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Attila – leader of Huns

This post is also available in: Polish (polski)

Eugène Delacroix, Attila
Eugène Delacroix, Attila. The image does not reflect the correct armament and appearance of the Huns.

Attila – the leader of Huns, one of the most important figures in the history of the late-antique world. Together with his brother Bleda, he inherited power from his uncle – Ruas. In the year 445 CE killed his brother while hunting, allegedly mistaking him for a bear. He then became the independent ruler of the Hunnic Empire. In the 40s of the 5th century, the Eastern Roman Empire paid Attila several thousand pounds of gold of various kinds of tribute and tribute.

He also prepared an attack on the Western Empire, but on June 30, 451, he lost at Catalaunian Fields (near Troyes). It was one of the greatest battles in European history. After this defeat, he returned to the east, attacking northern Italy the following year. after which he returned to Pannonia. There he married the young Ildico. Attila died suddenly on his wedding night. The cause of death is listed as homicide, excess alcohol, or natural causes. Jordanes argues that Attila died when he was too zealously fulfilling his marital duties. He was so excited that his nose was bleeding. The king, falling under the influence of alcohol and rapture on the bed, was to fall asleep and then suffocate with his own blood. Jordanes concludes his description of Attila’s death with the words: “thus did drunkenness put a disgraceful end to a king renowned in war”1.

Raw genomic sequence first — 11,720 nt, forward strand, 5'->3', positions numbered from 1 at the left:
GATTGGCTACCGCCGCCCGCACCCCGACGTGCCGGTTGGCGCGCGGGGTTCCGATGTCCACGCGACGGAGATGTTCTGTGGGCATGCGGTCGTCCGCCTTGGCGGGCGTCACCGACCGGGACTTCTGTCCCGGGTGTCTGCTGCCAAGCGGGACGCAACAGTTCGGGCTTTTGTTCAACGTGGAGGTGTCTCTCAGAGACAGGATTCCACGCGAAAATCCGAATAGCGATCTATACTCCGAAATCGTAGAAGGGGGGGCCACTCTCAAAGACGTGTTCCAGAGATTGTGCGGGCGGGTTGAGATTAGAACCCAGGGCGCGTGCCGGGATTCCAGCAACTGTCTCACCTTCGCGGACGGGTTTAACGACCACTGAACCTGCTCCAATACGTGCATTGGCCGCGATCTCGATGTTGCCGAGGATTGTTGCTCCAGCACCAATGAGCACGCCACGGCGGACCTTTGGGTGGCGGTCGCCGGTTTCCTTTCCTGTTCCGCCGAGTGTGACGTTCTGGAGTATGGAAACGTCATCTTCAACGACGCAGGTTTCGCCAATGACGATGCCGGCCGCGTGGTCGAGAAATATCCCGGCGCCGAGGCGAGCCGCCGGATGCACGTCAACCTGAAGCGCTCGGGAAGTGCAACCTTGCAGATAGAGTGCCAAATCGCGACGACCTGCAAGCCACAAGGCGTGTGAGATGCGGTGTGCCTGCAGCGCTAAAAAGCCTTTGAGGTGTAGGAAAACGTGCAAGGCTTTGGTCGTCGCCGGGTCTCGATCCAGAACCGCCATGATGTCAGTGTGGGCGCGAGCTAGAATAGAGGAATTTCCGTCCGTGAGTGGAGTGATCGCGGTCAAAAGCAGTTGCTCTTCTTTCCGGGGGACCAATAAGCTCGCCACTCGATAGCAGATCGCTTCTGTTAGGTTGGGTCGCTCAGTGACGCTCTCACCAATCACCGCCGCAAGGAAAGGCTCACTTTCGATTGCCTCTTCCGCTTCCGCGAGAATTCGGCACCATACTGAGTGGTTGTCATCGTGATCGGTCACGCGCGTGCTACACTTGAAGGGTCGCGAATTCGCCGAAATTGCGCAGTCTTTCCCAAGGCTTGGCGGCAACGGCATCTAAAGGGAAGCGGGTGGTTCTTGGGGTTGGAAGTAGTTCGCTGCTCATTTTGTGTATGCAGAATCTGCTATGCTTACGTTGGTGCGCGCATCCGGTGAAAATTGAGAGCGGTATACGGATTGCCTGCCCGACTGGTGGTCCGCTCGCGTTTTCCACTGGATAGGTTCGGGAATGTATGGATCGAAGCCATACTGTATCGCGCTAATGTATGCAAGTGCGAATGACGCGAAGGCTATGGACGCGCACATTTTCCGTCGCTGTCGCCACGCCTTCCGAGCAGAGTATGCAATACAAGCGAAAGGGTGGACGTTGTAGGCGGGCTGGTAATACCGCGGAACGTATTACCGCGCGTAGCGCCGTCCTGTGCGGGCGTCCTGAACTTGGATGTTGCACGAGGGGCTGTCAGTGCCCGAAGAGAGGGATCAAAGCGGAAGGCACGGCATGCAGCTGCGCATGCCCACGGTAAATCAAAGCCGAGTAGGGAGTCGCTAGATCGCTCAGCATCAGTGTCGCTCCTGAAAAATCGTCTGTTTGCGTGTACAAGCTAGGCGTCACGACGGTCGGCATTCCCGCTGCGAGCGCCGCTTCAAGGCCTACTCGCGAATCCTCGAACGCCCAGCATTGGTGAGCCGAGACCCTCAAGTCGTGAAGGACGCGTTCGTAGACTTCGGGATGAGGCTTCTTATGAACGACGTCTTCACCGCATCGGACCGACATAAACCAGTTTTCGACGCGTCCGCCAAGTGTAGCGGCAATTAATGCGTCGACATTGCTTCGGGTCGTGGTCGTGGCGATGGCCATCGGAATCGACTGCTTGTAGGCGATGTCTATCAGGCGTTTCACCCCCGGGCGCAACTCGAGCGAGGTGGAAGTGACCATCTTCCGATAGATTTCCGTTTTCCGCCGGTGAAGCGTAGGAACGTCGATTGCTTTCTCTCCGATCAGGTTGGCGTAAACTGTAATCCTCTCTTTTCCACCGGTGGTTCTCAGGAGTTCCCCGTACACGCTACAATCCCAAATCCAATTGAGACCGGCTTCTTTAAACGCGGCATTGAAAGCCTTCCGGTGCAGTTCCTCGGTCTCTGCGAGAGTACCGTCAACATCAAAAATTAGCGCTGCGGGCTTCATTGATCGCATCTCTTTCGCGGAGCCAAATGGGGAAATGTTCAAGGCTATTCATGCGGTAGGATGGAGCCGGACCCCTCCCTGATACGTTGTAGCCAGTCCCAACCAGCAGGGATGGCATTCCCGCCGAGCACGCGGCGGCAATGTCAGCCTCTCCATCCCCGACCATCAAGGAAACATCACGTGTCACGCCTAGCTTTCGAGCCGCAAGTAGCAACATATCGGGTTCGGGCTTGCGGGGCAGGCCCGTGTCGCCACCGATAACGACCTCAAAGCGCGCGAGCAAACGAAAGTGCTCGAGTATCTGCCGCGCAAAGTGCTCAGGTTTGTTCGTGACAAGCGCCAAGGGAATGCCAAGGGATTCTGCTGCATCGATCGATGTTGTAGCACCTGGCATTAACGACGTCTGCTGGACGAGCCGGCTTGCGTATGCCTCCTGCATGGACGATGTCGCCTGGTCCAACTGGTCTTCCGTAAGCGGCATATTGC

1. Jordanes, The Origin and Deeds of the Goths, XLIX
  • Michel Rouche, Attyla i Hunowie. Ekspansja barbarzyńskich nomadów, Warszawa 2011

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